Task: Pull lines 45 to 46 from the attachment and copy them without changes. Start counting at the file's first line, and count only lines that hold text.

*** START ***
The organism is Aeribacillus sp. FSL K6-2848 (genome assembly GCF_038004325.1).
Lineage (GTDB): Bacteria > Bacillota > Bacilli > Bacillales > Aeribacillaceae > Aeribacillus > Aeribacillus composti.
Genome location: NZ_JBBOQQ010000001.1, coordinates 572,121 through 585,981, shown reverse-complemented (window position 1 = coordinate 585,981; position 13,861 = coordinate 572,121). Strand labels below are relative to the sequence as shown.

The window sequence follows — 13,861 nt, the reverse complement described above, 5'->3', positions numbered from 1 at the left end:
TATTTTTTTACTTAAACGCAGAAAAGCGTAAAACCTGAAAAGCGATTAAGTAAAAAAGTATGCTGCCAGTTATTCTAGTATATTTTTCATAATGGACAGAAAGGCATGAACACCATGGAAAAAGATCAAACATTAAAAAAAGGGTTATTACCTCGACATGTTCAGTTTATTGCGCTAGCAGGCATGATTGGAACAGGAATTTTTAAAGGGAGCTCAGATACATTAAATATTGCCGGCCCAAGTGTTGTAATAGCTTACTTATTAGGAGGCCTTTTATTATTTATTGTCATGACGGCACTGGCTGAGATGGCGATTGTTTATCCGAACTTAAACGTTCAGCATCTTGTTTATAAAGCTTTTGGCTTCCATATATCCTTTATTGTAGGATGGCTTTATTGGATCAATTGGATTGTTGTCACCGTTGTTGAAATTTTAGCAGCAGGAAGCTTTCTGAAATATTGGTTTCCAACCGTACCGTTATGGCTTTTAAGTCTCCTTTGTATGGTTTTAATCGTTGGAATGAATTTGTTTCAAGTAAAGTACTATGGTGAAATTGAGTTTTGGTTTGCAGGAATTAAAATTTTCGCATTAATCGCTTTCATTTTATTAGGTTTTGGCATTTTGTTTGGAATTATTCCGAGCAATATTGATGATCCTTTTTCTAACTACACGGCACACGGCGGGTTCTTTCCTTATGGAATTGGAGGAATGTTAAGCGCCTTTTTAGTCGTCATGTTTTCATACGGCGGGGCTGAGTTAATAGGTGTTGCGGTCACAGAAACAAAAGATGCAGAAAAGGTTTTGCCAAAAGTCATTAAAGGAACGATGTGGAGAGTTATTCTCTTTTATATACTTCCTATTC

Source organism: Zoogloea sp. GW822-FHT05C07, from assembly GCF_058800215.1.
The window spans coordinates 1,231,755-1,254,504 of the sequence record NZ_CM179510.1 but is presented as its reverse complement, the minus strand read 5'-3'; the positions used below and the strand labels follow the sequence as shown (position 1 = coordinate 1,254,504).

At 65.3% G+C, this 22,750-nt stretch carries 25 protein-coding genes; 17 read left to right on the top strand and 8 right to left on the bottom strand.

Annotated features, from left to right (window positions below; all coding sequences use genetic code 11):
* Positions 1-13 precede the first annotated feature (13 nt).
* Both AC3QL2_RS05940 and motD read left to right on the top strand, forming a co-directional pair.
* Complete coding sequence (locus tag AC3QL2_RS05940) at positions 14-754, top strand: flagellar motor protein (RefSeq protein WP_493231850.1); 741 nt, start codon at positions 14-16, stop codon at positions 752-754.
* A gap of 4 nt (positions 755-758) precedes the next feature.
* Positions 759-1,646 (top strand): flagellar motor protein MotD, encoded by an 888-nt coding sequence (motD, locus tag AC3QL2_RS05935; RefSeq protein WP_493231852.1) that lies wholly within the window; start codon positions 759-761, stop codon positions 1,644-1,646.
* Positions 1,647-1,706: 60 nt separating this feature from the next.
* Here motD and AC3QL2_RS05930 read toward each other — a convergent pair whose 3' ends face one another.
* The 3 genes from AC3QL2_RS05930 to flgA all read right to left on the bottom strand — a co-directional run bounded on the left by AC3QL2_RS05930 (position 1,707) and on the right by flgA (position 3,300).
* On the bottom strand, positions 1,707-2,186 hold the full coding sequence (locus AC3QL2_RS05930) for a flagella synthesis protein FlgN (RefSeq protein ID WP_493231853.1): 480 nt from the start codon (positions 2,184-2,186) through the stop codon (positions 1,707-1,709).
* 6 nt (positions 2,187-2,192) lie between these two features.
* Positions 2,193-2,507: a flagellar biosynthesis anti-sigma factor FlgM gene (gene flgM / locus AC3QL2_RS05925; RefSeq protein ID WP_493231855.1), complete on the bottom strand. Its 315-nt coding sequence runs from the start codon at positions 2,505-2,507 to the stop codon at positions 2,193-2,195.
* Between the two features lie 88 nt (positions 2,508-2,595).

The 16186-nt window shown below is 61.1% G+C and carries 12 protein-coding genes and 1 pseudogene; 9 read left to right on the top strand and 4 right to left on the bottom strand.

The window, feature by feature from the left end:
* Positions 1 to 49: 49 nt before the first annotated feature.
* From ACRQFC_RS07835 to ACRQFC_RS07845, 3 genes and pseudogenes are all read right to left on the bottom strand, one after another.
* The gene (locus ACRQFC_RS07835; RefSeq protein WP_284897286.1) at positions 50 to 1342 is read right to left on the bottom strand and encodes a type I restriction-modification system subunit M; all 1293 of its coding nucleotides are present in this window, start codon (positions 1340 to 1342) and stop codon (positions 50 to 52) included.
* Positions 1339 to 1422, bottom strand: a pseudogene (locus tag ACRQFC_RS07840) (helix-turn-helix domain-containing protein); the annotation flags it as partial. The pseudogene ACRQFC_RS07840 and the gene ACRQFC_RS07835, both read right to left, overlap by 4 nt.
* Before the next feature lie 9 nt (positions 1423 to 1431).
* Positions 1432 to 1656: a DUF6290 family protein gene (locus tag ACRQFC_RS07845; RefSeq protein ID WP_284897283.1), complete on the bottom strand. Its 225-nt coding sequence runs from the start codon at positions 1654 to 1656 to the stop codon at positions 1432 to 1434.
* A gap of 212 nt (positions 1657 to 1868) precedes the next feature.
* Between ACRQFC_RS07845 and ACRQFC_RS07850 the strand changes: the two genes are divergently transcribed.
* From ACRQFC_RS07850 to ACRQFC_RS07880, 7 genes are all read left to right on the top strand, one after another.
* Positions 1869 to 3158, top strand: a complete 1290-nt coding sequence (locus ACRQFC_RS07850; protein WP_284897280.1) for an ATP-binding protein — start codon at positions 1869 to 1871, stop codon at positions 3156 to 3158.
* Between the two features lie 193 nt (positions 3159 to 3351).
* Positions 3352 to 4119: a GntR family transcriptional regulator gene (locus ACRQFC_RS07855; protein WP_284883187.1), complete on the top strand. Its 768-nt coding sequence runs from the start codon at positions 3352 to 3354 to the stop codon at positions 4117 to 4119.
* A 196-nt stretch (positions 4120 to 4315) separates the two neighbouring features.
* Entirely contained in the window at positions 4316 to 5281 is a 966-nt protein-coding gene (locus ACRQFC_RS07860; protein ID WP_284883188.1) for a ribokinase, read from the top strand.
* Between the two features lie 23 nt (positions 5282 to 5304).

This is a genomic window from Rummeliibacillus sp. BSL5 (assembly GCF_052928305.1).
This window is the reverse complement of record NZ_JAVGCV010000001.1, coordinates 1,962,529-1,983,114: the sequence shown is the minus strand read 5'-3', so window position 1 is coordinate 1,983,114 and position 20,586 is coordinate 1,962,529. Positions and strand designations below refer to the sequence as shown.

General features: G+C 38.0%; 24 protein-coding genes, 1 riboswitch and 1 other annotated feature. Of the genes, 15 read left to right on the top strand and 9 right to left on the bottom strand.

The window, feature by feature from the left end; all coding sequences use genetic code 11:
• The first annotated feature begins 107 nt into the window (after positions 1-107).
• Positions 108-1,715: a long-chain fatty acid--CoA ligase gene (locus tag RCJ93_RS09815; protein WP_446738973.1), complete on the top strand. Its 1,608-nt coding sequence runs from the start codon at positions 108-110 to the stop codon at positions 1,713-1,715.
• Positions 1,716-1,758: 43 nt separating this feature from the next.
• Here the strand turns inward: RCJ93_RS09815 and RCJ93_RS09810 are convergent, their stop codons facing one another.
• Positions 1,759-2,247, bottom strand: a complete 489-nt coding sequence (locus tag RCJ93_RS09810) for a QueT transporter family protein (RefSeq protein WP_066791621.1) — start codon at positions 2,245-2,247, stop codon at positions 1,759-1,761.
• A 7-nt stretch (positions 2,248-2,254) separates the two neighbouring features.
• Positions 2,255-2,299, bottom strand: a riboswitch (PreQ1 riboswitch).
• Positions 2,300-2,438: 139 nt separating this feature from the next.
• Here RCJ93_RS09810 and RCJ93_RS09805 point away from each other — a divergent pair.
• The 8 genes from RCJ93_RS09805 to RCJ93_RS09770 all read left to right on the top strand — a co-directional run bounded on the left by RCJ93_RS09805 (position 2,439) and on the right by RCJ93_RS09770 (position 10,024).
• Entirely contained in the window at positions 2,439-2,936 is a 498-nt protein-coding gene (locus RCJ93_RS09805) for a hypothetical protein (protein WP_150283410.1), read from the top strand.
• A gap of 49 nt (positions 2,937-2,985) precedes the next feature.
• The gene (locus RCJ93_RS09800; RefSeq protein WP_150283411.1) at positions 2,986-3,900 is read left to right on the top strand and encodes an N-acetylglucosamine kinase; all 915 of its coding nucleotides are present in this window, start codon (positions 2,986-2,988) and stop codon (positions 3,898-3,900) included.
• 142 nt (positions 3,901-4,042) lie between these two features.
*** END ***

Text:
• Positions 1,716-1,758: 43 nt separating this feature from the next.
• Here the strand turns inward: RCJ93_RS09815 and RCJ93_RS09810 are convergent, their stop codons facing one another.